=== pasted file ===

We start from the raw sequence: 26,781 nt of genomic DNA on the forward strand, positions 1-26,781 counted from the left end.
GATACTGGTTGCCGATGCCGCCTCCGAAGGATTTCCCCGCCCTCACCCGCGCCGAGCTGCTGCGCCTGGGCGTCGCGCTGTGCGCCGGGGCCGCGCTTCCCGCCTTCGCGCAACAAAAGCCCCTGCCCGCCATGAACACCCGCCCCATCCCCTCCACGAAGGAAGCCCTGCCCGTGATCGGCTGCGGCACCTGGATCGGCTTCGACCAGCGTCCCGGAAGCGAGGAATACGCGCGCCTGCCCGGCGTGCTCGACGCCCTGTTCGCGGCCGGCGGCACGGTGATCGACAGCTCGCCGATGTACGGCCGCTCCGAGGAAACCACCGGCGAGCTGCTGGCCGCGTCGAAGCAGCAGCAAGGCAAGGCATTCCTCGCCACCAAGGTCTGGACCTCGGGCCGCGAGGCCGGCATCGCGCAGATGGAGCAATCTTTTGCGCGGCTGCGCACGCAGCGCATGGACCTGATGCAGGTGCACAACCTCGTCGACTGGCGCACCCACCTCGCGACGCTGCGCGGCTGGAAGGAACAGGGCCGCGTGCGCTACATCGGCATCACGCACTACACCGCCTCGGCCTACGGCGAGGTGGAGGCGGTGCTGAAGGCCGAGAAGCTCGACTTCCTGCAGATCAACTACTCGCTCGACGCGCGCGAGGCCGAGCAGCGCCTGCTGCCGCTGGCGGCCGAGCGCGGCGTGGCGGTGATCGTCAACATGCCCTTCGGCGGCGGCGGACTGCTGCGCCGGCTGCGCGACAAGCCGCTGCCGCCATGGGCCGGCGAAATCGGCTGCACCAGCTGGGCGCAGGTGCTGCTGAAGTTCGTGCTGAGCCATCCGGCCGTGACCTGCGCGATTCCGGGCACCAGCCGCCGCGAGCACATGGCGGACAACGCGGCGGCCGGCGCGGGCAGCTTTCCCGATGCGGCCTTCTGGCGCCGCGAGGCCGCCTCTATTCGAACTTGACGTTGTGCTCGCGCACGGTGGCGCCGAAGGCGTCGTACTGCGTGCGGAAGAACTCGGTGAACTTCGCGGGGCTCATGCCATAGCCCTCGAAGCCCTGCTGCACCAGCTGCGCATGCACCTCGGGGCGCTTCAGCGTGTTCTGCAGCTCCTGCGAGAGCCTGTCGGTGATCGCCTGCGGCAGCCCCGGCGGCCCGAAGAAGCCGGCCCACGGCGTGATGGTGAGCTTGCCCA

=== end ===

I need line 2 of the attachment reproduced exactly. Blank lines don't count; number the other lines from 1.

GATACTGGTTGCCGATGCCGCCTCCGAAGGATTTCCCCGCCCTCACCCGCGCCGAGCTGCTGCGCCTGGGCGTCGCGCTGTGCGCCGGGGCCGCGCTTCCCGCCTTCGCGCAACAAAAGCCCCTGCCCGCCATGAACACCCGCCCCATCCCCTCCACGAAGGAAGCCCTGCCCGTGATCGGCTGCGGCACCTGGATCGGCTTCGACCAGCGTCCCGGAAGCGAGGAATACGCGCGCCTGCCCGGCGTGCTCGACGCCCTGTTCGCGGCCGGCGGCACGGTGATCGACAGCTCGCCGATGTACGGCCGCTCCGAGGAAACCACCGGCGAGCTGCTGGCCGCGTCGAAGCAGCAGCAAGGCAAGGCATTCCTCGCCACCAAGGTCTGGACCTCGGGCCGCGAGGCCGGCATCGCGCAGATGGAGCAATCTTTTGCGCGGCTGCGCACGCAGCGCATGGACCTGATGCAGGTGCACAACCTCGTCGACTGGCGCACCCACCTCGCGACGCTGCGCGGCTGGAAGGAACAGGGCCGCGTGCGCTACATCGGCATCACGCACTACACCGCCTCGGCCTACGGCGAGGTGGAGGCGGTGCTGAAGGCCGAGAAGCTCGACTTCCTGCAGATCAACTACTCGCTCGACGCGCGCGAGGCCGAGCAGCGCCTGCTGCCGCTGGCGGCCGAGCGCGGCGTGGCGGTGATCGTCAACATGCCCTTCGGCGGCGGCGGACTGCTGCGCCGGCTGCGCGACAAGCCGCTGCCGCCATGGGCCGGCGAAATCGGCTGCACCAGCTGGGCGCAGGTGCTGCTGAAGTTCGTGCTGAGCCATCCGGCCGTGACCTGCGCGATTCCGGGCACCAGCCGCCGCGAGCACATGGCGGACAACGCGGCGGCCGGCGCGGGCAGCTTTCCCGATGCGGCCTTCTGGCGCCGCGAGGCCGCCTCTATTCGAACTTGACGTTGTGCTCGCGCACGGTGGCGCCGAAGGCGTCGTACTGCGTGCGGAAGAACTCGGTGAACTTCGCGGGGCTCATGCCATAGCCCTCGAAGCCCTGCTGCACCAGCTGCGCATGCACCTCGGGGCGCTTCAGCGTGTTCTGCAGCTCCTGCGAGAGCCTGTCGGTGATCGCCTGCGGCAGCCCCGGCGGCCCGAAGAAGCCGGCCCACGGCGTGATGGTGAGCTTGCCCA